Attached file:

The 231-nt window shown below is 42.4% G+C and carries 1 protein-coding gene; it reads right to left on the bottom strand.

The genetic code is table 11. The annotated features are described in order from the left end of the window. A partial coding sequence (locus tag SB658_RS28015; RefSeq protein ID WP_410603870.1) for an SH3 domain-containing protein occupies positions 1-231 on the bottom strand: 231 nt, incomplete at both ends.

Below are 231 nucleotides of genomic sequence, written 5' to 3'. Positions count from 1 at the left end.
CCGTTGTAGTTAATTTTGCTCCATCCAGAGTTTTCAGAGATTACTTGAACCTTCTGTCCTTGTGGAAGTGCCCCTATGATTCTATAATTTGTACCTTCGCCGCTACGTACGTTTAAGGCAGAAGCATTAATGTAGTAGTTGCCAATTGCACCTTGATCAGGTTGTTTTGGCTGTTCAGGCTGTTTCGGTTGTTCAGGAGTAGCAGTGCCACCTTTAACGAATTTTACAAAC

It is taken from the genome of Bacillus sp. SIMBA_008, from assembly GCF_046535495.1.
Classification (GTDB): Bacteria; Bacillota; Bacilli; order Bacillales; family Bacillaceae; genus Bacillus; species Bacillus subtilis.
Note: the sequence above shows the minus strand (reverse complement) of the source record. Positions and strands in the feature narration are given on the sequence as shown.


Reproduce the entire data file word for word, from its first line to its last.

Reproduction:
The 231-nt window shown below is 42.4% G+C and carries 1 protein-coding gene; it reads right to left on the bottom strand.

The genetic code is table 11. The annotated features are described in order from the left end of the window. A partial coding sequence (locus tag SB658_RS28015; RefSeq protein ID WP_410603870.1) for an SH3 domain-containing protein occupies positions 1-231 on the bottom strand: 231 nt, incomplete at both ends.

Below are 231 nucleotides of genomic sequence, written 5' to 3'. Positions count from 1 at the left end.
CCGTTGTAGTTAATTTTGCTCCATCCAGAGTTTTCAGAGATTACTTGAACCTTCTGTCCTTGTGGAAGTGCCCCTATGATTCTATAATTTGTACCTTCGCCGCTACGTACGTTTAAGGCAGAAGCATTAATGTAGTAGTTGCCAATTGCACCTTGATCAGGTTGTTTTGGCTGTTCAGGCTGTTTCGGTTGTTCAGGAGTAGCAGTGCCACCTTTAACGAATTTTACAAAC

It is taken from the genome of Bacillus sp. SIMBA_008, from assembly GCF_046535495.1.
Classification (GTDB): Bacteria; Bacillota; Bacilli; order Bacillales; family Bacillaceae; genus Bacillus; species Bacillus subtilis.
Note: the sequence above shows the minus strand (reverse complement) of the source record. Positions and strands in the feature narration are given on the sequence as shown.